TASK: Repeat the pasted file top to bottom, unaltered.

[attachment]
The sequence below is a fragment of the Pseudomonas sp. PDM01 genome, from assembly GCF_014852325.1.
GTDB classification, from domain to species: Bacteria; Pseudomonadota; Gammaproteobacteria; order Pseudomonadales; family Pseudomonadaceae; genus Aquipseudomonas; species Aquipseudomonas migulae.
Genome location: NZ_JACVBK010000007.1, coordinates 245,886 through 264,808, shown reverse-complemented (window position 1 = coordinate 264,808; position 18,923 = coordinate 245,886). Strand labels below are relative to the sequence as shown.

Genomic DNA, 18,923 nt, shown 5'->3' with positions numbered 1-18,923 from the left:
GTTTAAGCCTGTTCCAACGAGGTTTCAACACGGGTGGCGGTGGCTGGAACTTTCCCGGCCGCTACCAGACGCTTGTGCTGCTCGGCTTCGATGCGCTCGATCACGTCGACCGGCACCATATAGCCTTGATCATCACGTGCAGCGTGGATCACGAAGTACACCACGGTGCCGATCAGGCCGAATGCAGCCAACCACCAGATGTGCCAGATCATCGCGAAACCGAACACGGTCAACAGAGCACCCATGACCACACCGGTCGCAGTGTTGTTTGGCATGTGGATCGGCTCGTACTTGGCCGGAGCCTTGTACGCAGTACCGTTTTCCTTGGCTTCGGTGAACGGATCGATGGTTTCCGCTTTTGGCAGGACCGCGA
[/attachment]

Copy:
The sequence below is a fragment of the Pseudomonas sp. PDM01 genome, from assembly GCF_014852325.1.
GTDB classification, from domain to species: Bacteria; Pseudomonadota; Gammaproteobacteria; order Pseudomonadales; family Pseudomonadaceae; genus Aquipseudomonas; species Aquipseudomonas migulae.
Genome location: NZ_JACVBK010000007.1, coordinates 245,886 through 264,808, shown reverse-complemented (window position 1 = coordinate 264,808; position 18,923 = coordinate 245,886). Strand labels below are relative to the sequence as shown.

Genomic DNA, 18,923 nt, shown 5'->3' with positions numbered 1-18,923 from the left:
GTTTAAGCCTGTTCCAACGAGGTTTCAACACGGGTGGCGGTGGCTGGAACTTTCCCGGCCGCTACCAGACGCTTGTGCTGCTCGGCTTCGATGCGCTCGATCACGTCGACCGGCACCATATAGCCTTGATCATCACGTGCAGCGTGGATCACGAAGTACACCACGGTGCCGATCAGGCCGAATGCAGCCAACCACCAGATGTGCCAGATCATCGCGAAACCGAACACGGTCAACAGAGCACCCATGACCACACCGGTCGCAGTGTTGTTTGGCATGTGGATCGGCTCGTACTTGGCCGGAGCCTTGTACGCAGTACCGTTTTCCTTGGCTTCGGTGAACGGATCGATGGTTTCCGCTTTTGGCAGGACCGCGA